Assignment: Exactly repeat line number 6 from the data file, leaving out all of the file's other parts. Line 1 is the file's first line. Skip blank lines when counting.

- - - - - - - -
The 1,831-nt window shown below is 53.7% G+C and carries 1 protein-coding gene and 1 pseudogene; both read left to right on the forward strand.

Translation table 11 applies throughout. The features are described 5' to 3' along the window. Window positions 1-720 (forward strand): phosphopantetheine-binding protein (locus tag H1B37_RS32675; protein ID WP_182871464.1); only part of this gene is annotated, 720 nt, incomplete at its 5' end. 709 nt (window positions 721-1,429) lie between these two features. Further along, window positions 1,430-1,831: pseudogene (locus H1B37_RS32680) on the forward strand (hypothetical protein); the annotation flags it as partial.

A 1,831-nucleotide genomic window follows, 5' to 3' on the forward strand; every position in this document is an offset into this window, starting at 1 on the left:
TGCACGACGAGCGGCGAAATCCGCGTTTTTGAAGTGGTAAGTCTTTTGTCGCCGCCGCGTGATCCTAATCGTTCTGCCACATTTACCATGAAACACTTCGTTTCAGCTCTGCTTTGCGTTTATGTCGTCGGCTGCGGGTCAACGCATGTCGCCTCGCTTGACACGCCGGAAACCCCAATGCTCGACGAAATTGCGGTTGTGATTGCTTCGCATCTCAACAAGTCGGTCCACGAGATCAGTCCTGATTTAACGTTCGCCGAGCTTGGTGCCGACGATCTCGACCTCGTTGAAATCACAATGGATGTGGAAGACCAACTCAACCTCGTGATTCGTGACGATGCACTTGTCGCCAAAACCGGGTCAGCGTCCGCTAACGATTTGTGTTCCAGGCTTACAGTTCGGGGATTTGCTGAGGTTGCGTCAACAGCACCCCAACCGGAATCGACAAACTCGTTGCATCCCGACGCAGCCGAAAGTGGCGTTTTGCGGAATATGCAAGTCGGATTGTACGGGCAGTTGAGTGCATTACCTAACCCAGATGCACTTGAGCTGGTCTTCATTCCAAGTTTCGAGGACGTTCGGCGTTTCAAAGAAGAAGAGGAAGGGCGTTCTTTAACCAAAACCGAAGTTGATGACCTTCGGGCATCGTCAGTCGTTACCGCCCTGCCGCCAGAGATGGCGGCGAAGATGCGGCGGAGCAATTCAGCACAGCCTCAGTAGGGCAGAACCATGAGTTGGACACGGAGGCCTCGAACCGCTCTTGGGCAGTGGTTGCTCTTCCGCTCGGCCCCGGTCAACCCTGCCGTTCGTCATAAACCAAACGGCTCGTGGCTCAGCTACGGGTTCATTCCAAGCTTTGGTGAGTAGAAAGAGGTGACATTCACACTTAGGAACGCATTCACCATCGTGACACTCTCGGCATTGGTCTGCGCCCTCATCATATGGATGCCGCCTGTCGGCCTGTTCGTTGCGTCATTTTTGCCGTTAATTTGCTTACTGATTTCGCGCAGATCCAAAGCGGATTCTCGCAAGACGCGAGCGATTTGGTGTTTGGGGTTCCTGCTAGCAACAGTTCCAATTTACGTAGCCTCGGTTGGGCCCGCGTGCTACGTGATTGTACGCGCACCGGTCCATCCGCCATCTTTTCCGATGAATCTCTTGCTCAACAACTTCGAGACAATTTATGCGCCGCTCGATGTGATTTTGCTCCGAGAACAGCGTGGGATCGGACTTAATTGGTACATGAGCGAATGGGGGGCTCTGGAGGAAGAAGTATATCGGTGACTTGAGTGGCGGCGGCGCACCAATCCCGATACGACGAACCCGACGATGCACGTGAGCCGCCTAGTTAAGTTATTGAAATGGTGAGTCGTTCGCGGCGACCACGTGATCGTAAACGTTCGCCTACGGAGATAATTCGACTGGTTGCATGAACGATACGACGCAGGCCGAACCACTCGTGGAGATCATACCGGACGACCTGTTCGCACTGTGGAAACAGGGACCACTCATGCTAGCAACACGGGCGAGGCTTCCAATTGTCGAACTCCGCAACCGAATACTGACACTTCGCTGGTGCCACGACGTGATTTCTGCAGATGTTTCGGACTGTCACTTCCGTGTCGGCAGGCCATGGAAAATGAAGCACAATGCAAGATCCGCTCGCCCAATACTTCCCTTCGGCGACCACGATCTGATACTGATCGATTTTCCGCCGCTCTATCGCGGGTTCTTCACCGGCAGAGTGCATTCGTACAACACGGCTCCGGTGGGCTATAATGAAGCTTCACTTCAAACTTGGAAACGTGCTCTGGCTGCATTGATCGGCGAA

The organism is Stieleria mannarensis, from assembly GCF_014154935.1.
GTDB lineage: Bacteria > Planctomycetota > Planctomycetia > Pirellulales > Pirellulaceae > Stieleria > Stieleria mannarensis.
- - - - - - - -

GTDB lineage: Bacteria > Planctomycetota > Planctomycetia > Pirellulales > Pirellulaceae > Stieleria > Stieleria mannarensis.